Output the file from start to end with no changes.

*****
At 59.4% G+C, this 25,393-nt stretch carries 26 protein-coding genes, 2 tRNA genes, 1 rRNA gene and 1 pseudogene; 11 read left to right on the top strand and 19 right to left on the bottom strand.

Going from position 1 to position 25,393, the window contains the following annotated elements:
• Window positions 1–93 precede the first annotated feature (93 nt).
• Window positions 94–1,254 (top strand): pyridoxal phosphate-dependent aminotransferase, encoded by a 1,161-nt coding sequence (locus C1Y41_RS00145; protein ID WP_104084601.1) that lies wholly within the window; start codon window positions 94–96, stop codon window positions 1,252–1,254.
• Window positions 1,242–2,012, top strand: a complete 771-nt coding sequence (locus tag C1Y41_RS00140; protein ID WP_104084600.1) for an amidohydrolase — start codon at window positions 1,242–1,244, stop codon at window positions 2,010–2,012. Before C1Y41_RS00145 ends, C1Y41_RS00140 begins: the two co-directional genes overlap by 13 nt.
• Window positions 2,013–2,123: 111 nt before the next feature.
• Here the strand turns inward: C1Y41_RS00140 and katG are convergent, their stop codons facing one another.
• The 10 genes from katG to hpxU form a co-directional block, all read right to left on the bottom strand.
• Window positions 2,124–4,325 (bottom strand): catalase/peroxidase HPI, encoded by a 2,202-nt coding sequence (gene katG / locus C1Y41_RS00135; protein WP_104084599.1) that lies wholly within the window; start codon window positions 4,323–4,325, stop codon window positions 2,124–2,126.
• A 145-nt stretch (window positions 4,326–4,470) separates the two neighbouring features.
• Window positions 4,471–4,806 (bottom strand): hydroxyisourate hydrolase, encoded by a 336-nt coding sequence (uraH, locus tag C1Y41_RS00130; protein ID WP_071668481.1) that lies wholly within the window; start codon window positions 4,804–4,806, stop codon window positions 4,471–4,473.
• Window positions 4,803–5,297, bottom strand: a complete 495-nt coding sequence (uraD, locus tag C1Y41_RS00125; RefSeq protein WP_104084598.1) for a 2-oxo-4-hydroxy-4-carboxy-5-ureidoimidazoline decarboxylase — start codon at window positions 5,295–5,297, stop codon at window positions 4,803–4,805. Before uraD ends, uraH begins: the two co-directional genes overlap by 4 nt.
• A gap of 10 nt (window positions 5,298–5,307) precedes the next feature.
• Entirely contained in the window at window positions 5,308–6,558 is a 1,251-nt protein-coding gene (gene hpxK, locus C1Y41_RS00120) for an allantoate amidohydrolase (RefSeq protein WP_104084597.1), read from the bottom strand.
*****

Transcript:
At 59.4% G+C, this 25,393-nt stretch carries 26 protein-coding genes, 2 tRNA genes, 1 rRNA gene and 1 pseudogene; 11 read left to right on the top strand and 19 right to left on the bottom strand.

Going from position 1 to position 25,393, the window contains the following annotated elements:
• Window positions 1–93 precede the first annotated feature (93 nt).
• Window positions 94–1,254 (top strand): pyridoxal phosphate-dependent aminotransferase, encoded by a 1,161-nt coding sequence (locus C1Y41_RS00145; protein ID WP_104084601.1) that lies wholly within the window; start codon window positions 94–96, stop codon window positions 1,252–1,254.
• Window positions 1,242–2,012, top strand: a complete 771-nt coding sequence (locus tag C1Y41_RS00140; protein ID WP_104084600.1) for an amidohydrolase — start codon at window positions 1,242–1,244, stop codon at window positions 2,010–2,012. Before C1Y41_RS00145 ends, C1Y41_RS00140 begins: the two co-directional genes overlap by 13 nt.
• Window positions 2,013–2,123: 111 nt before the next feature.
• Here the strand turns inward: C1Y41_RS00140 and katG are convergent, their stop codons facing one another.
• The 10 genes from katG to hpxU form a co-directional block, all read right to left on the bottom strand.
• Window positions 2,124–4,325 (bottom strand): catalase/peroxidase HPI, encoded by a 2,202-nt coding sequence (gene katG / locus C1Y41_RS00135; protein WP_104084599.1) that lies wholly within the window; start codon window positions 4,323–4,325, stop codon window positions 2,124–2,126.
• A 145-nt stretch (window positions 4,326–4,470) separates the two neighbouring features.
• Window positions 4,471–4,806 (bottom strand): hydroxyisourate hydrolase, encoded by a 336-nt coding sequence (uraH, locus tag C1Y41_RS00130; protein ID WP_071668481.1) that lies wholly within the window; start codon window positions 4,804–4,806, stop codon window positions 4,471–4,473.
• Window positions 4,803–5,297, bottom strand: a complete 495-nt coding sequence (uraD, locus tag C1Y41_RS00125; RefSeq protein WP_104084598.1) for a 2-oxo-4-hydroxy-4-carboxy-5-ureidoimidazoline decarboxylase — start codon at window positions 5,295–5,297, stop codon at window positions 4,803–4,805. Before uraD ends, uraH begins: the two co-directional genes overlap by 4 nt.
• A gap of 10 nt (window positions 5,298–5,307) precedes the next feature.
• Entirely contained in the window at window positions 5,308–6,558 is a 1,251-nt protein-coding gene (gene hpxK, locus C1Y41_RS00120) for an allantoate amidohydrolase (RefSeq protein WP_104084597.1), read from the bottom strand.